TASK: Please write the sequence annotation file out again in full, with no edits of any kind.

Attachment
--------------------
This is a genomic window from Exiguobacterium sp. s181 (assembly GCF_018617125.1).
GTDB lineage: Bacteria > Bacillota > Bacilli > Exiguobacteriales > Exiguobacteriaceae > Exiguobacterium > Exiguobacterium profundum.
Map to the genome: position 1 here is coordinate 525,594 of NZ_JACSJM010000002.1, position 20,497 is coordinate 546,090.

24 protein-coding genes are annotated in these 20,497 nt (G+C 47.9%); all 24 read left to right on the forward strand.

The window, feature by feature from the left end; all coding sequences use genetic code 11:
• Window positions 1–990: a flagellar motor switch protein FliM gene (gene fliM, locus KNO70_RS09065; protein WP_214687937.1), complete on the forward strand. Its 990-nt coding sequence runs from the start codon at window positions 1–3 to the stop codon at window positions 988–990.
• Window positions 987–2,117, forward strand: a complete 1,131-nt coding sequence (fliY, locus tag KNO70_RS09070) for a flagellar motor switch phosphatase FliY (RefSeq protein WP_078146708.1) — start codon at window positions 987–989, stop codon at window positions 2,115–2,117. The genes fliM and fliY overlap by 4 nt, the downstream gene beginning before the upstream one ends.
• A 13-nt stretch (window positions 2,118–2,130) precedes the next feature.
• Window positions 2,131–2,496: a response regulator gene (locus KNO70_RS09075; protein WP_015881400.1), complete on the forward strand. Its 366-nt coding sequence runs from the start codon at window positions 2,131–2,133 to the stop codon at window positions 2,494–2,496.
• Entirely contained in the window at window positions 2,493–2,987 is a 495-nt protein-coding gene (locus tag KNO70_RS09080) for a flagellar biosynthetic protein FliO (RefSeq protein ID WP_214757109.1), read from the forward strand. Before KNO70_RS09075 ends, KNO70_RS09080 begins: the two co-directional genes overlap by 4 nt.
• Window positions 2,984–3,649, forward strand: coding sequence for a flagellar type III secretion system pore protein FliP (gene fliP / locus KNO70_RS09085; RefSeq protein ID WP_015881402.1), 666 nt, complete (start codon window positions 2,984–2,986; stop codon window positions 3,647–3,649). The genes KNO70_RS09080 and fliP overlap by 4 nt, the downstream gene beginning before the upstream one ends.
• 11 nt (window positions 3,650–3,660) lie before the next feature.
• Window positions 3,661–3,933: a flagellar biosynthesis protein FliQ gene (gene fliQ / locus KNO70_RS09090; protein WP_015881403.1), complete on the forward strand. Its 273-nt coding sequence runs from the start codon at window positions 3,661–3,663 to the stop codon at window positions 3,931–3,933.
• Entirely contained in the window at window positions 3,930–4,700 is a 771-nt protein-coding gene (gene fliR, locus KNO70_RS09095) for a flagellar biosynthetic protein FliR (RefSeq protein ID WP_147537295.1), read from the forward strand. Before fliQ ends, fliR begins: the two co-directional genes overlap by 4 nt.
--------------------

This is a genomic window from Exiguobacterium sp. s181 (assembly GCF_018617125.1).
GTDB lineage: Bacteria > Bacillota > Bacilli > Exiguobacteriales > Exiguobacteriaceae > Exiguobacterium > Exiguobacterium profundum.
Map to the genome: position 1 here is coordinate 525,594 of NZ_JACSJM010000002.1, position 20,497 is coordinate 546,090.

24 protein-coding genes are annotated in these 20,497 nt (G+C 47.9%); all 24 read left to right on the forward strand.

The window, feature by feature from the left end; all coding sequences use genetic code 11:
• Window positions 1–990: a flagellar motor switch protein FliM gene (gene fliM, locus KNO70_RS09065; protein WP_214687937.1), complete on the forward strand. Its 990-nt coding sequence runs from the start codon at window positions 1–3 to the stop codon at window positions 988–990.
• Window positions 987–2,117, forward strand: a complete 1,131-nt coding sequence (fliY, locus tag KNO70_RS09070) for a flagellar motor switch phosphatase FliY (RefSeq protein WP_078146708.1) — start codon at window positions 987–989, stop codon at window positions 2,115–2,117. The genes fliM and fliY overlap by 4 nt, the downstream gene beginning before the upstream one ends.
• A 13-nt stretch (window positions 2,118–2,130) precedes the next feature.
• Window positions 2,131–2,496: a response regulator gene (locus KNO70_RS09075; protein WP_015881400.1), complete on the forward strand. Its 366-nt coding sequence runs from the start codon at window positions 2,131–2,133 to the stop codon at window positions 2,494–2,496.
• Entirely contained in the window at window positions 2,493–2,987 is a 495-nt protein-coding gene (locus tag KNO70_RS09080) for a flagellar biosynthetic protein FliO (RefSeq protein ID WP_214757109.1), read from the forward strand. Before KNO70_RS09075 ends, KNO70_RS09080 begins: the two co-directional genes overlap by 4 nt.
• Window positions 2,984–3,649, forward strand: coding sequence for a flagellar type III secretion system pore protein FliP (gene fliP / locus KNO70_RS09085; RefSeq protein ID WP_015881402.1), 666 nt, complete (start codon window positions 2,984–2,986; stop codon window positions 3,647–3,649). The genes KNO70_RS09080 and fliP overlap by 4 nt, the downstream gene beginning before the upstream one ends.
• 11 nt (window positions 3,650–3,660) lie before the next feature.
• Window positions 3,661–3,933: a flagellar biosynthesis protein FliQ gene (gene fliQ / locus KNO70_RS09090; protein WP_015881403.1), complete on the forward strand. Its 273-nt coding sequence runs from the start codon at window positions 3,661–3,663 to the stop codon at window positions 3,931–3,933.
• Entirely contained in the window at window positions 3,930–4,700 is a 771-nt protein-coding gene (gene fliR, locus KNO70_RS09095) for a flagellar biosynthetic protein FliR (RefSeq protein ID WP_147537295.1), read from the forward strand. Before fliQ ends, fliR begins: the two co-directional genes overlap by 4 nt.